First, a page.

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Chinese Investors Drive Up Property Prices In Major World Cities

Some of the world’s most famous and iconic buildings now have one thing in common: they’re owned by Chinese investors. It’s true of the Lloyd’s of London building, of New York’s most famous hotel and of countless other premium properties across the world, but with a twin focus in New York and London.

This phenomenon is unusual partly because it’s so new. Until 2012 many Chinese weren’t allowed to invest in real estate abroad. Now that they are, their £1 trillion of assets is changing the shape of the world market. New York and London aren’t the most expensive real estate markets in the world, though they both make the top ten. What they do offer is safe-haven status for investors.

‘It's become a seller’s market now if you have a prime property,’ says David Green-Morgan, global capital markets research director at Jones Lang LaSalle. ‘The new [Chinese] investors have helped push the prices higher in the bigger cities.’

As new as the influx of Chinese money is, we’ve actually been here before, so we have some history to look to for a clue about how this will play out.

In the late 1980s and early 1990s, Japanese investors drew money from their burgeoning economy and invested it in US properties, with Japanese investors buying the Rockefeller Center among other landmarks. That boom ended when the bottom fell out of the US real estate market, forcing many Japanese buyers to sell at a loss. While it was on, it enriched some sectors of New York society while driving up rents and purchase prices. Is the same thing happening today?

Office prices in New York and London jumped by 11% and 15% in the nine months to September 2014, according to CBRE.  Global commercial property transactions rose to $700bn last year, indicating a preference for commercial investment properties. But what effect will this have on residential prices?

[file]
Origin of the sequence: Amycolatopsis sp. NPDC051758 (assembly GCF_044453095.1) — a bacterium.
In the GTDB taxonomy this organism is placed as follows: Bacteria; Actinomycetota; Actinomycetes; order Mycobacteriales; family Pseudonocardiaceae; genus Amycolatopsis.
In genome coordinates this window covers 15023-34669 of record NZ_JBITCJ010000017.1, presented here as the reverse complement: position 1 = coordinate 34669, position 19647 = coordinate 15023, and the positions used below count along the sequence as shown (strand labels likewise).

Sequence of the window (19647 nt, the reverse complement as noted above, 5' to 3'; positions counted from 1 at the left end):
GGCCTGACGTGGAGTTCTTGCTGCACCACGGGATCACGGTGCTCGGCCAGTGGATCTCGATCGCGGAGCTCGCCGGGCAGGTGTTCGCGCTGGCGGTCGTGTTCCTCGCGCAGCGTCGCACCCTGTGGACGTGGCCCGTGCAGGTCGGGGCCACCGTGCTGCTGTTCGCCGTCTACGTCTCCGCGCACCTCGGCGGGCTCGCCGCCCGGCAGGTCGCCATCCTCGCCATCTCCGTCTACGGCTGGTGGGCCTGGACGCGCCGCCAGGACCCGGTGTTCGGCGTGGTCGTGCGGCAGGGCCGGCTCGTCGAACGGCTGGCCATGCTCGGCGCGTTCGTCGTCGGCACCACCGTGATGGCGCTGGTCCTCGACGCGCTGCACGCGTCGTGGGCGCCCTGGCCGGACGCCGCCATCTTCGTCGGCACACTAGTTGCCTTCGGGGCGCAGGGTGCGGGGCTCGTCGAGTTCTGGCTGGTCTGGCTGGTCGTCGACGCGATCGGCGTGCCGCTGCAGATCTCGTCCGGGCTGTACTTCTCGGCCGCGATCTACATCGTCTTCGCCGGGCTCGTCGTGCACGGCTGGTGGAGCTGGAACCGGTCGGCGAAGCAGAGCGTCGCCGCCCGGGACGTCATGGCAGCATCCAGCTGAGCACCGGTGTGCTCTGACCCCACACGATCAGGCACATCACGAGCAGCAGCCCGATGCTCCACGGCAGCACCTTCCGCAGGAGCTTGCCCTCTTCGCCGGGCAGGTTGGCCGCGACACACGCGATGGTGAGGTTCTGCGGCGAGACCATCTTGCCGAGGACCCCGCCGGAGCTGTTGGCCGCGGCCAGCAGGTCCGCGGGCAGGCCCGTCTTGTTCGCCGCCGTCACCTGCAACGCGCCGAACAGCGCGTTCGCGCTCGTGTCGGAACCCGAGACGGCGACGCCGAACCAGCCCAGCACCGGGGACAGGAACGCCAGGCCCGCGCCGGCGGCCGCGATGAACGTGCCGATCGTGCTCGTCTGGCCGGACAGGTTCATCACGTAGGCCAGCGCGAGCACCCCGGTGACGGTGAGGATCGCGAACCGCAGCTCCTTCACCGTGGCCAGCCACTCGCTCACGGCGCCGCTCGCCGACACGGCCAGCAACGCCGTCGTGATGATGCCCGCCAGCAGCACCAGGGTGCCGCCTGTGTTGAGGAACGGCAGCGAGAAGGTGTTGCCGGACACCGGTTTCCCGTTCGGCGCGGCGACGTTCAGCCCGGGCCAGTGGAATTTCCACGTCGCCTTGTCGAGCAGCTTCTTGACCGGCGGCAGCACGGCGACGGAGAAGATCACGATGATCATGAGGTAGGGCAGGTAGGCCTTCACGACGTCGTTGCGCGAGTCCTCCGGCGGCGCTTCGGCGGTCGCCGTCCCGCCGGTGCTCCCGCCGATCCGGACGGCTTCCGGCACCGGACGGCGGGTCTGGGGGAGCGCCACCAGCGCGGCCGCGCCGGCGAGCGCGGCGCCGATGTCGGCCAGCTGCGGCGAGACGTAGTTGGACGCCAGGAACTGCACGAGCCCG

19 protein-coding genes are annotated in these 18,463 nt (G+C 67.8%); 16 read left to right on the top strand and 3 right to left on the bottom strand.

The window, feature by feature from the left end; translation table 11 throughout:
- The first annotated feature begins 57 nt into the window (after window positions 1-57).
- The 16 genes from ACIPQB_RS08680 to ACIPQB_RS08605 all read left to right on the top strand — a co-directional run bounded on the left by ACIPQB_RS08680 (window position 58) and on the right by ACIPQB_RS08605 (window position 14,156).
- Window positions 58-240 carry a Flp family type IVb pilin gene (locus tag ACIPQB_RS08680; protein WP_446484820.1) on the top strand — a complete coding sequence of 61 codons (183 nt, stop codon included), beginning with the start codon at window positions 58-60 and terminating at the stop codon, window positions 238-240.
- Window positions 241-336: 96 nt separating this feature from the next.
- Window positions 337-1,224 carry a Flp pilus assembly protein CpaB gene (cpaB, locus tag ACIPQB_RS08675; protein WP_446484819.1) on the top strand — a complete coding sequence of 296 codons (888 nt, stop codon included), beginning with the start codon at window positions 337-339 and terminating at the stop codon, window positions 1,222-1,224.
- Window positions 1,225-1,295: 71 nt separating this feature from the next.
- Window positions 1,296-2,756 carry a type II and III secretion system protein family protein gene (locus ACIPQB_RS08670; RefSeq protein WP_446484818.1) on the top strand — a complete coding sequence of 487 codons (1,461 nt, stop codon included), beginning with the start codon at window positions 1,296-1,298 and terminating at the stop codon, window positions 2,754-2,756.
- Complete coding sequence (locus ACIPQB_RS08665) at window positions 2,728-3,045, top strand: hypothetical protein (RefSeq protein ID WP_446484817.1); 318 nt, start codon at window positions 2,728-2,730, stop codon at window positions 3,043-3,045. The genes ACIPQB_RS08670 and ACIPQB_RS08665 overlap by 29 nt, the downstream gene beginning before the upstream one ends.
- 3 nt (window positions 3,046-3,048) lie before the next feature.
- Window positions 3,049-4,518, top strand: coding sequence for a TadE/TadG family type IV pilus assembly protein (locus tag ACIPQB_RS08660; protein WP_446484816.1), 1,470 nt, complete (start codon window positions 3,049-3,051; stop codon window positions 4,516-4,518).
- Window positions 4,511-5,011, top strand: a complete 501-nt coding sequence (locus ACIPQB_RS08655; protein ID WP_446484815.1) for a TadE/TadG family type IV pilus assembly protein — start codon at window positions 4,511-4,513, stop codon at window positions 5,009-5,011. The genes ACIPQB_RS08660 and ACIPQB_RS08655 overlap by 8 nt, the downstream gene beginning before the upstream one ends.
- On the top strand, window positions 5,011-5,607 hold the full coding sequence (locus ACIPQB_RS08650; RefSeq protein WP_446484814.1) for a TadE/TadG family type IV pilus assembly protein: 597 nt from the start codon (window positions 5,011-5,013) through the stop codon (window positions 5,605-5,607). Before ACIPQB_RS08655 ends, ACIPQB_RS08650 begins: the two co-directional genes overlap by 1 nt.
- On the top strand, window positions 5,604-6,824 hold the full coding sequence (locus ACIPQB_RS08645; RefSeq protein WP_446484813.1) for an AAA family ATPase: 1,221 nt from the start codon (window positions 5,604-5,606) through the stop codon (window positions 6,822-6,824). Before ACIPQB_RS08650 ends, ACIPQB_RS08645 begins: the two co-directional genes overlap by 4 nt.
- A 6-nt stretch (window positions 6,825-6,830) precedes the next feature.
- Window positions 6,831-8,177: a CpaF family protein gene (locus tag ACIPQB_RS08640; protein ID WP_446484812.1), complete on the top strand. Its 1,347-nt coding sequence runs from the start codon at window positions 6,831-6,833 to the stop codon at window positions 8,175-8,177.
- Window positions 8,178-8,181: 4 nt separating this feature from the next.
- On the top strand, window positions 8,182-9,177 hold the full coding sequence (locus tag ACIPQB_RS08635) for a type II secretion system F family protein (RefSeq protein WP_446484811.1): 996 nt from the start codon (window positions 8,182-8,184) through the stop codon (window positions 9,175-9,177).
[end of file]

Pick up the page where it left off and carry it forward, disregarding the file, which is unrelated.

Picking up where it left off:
Part of that question may be answered by the fact that a one-bedroom flat in London went on sale earlier this week for £10 million, located in Hyde One, the world’s most expensive block of flats. While this is a deliberately expensive prestige project (it even comes with SAS security protection!) it shows the effect of a rising commercial market on residential property. Part of the notoriously two-layered nature of the UK housing market is a result of the influx of Chinese investment cash, driving up land prices and increasing the general price of bricks and mortar.

What about in New York? Average prices in America’s unofficial capital jumped by 13% for residential properties in the third quarter of 2014 to $910, 000, and sales prices for Manhattan condominiums leaped to an average of $2.4 million in Manhattan, beating the previous year’s record of $2 million.

In both the USA and the UK, there’s a modest but genuine housing recovery going on in the background; but some of the extra equity in homes on both sides of the pond comes courtesy of Chinese investors looking for a safe place to put their dollars.

Written by Les Calvert of - overseas property reporter

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